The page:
Bottlenecks for the Restoration of Chilean Native Forests

Document Type


Publication Date



During the last 5 years, the Mediterranean zone of Chile, considered as one of the global biodiversity hotspots, have undergone major disturbances that affected nearly 600,000 ha of forest plantations and native forests, creating an imperative for large-scale restoration of burned areas. Despite increasing investment in forest restoration in Chile, however, there are significant bottlenecks that will impeded successful implementation of and outcomes from restoration. This presentation will provide an overview of forest degradation and restoration initiatives in Chile, the primary bottlenecks to success and the main governmental and private efforts planned to overcome them.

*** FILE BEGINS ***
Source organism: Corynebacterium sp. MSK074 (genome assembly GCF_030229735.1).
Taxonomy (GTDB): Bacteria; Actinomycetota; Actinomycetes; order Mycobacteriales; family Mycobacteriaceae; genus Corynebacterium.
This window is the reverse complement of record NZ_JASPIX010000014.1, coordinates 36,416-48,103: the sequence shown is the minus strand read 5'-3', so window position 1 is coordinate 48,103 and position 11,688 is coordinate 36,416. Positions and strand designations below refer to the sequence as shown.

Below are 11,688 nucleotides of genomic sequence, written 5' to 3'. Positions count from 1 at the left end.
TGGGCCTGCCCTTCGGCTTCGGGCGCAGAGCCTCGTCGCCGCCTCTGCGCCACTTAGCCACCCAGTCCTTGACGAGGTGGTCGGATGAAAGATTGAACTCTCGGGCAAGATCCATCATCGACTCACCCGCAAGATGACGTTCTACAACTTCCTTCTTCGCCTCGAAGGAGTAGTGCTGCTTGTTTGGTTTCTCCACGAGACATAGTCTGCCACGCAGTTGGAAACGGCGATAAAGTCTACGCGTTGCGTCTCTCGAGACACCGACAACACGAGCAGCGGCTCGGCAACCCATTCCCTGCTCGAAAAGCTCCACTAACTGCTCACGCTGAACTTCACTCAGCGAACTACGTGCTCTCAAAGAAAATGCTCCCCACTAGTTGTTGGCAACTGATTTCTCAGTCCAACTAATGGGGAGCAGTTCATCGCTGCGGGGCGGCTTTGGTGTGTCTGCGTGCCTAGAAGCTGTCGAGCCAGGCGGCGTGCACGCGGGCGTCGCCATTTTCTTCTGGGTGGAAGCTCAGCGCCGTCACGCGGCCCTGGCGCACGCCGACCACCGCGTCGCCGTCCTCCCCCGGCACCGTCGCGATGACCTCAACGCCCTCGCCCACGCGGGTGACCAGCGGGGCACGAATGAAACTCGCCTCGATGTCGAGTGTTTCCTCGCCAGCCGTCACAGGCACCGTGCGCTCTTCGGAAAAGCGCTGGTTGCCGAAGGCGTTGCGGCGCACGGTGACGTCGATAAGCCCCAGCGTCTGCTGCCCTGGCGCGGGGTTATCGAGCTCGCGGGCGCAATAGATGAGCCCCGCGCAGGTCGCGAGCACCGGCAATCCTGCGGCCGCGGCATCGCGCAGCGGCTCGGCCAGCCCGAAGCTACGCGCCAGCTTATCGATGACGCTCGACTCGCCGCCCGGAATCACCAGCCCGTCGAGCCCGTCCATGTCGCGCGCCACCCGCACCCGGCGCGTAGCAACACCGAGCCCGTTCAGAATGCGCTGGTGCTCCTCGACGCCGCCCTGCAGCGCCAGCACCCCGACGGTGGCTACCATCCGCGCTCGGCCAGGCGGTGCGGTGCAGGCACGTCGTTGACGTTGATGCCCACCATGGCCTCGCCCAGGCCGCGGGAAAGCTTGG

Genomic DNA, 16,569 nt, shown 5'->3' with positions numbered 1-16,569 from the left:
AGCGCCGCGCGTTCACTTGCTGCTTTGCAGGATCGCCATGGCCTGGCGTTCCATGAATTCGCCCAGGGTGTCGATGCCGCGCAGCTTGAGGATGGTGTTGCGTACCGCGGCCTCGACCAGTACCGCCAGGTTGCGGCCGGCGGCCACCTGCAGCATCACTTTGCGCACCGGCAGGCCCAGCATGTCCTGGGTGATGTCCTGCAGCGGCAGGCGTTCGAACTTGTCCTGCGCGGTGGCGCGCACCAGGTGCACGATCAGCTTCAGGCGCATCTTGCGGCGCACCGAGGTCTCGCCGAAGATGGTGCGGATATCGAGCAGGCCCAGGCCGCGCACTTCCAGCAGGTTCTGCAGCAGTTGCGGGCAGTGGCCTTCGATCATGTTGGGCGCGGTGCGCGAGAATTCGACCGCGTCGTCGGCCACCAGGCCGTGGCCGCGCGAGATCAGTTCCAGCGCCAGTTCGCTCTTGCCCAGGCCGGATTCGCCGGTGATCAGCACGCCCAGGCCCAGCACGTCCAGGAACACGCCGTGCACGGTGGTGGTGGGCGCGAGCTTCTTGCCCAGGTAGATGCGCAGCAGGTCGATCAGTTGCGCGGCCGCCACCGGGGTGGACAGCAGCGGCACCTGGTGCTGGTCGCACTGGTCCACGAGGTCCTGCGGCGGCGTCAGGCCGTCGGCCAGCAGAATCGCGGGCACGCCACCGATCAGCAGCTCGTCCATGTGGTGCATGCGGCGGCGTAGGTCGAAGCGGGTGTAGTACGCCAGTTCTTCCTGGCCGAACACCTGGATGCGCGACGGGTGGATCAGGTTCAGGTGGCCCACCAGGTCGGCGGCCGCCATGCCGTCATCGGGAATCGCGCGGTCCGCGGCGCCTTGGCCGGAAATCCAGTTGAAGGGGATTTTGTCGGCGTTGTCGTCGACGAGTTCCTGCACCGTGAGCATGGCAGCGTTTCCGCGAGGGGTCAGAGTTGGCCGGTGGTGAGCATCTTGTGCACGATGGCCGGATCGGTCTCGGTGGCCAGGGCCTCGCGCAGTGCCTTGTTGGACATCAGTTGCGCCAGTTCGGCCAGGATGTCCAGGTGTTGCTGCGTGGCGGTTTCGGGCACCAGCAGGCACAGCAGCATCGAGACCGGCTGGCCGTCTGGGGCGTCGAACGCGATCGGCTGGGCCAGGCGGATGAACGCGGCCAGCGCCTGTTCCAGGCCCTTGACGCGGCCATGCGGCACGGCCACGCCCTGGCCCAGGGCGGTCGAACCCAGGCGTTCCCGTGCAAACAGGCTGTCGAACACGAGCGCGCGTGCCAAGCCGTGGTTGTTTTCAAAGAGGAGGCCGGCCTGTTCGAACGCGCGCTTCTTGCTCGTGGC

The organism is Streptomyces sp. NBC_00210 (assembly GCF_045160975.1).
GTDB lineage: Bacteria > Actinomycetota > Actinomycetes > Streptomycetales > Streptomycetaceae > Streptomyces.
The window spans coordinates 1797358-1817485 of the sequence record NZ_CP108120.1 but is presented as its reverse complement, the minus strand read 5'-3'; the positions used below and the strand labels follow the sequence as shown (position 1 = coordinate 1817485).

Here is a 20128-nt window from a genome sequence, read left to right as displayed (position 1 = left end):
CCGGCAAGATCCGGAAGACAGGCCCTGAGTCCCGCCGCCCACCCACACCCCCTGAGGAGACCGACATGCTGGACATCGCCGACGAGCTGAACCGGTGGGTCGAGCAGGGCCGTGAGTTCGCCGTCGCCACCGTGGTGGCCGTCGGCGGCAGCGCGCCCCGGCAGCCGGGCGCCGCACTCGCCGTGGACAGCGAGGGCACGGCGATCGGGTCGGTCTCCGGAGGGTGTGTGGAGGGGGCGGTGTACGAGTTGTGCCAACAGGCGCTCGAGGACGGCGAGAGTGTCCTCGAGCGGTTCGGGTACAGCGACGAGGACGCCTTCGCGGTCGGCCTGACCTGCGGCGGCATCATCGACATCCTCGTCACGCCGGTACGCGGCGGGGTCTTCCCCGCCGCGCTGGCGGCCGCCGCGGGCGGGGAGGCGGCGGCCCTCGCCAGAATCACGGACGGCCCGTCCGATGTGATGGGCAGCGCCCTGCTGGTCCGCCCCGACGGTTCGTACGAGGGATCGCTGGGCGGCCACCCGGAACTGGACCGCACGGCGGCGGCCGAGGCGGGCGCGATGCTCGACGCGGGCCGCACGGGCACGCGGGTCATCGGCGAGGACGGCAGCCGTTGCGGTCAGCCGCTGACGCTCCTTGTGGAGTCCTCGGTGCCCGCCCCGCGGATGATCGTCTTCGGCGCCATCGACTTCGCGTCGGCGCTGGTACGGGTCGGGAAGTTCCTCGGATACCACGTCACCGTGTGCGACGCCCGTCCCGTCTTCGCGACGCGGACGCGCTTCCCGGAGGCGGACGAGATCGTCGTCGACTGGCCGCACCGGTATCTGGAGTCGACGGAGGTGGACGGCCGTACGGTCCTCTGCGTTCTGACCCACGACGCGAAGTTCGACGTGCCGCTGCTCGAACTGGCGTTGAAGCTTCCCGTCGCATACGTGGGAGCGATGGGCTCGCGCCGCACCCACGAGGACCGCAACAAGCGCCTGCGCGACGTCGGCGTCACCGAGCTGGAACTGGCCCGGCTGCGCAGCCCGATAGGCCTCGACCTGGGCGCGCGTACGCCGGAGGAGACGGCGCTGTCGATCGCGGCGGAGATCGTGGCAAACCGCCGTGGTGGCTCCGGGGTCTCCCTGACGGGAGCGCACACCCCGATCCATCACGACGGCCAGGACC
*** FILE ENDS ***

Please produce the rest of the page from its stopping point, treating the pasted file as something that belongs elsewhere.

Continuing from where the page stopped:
Streaming Media


Enzo Martelli is a M.S. student in the Forestry program at University of Montana. His research interests include high-elevation ecosystems, successional dynamics and ecological restoration best practices. His undergraduate thesis at the Universidad de Concepcion, Chile, explored the invasion dynamics of lodgepole pine within native Araucaria forests in Chile, including implications for regeneration and stand structure. For his M.S. research, Enzo is studying the effectiveness of restoration treatments in whitebark pine ecosystems. He also serves as the student representative of the Latin American chapter of the Ecological Society of America.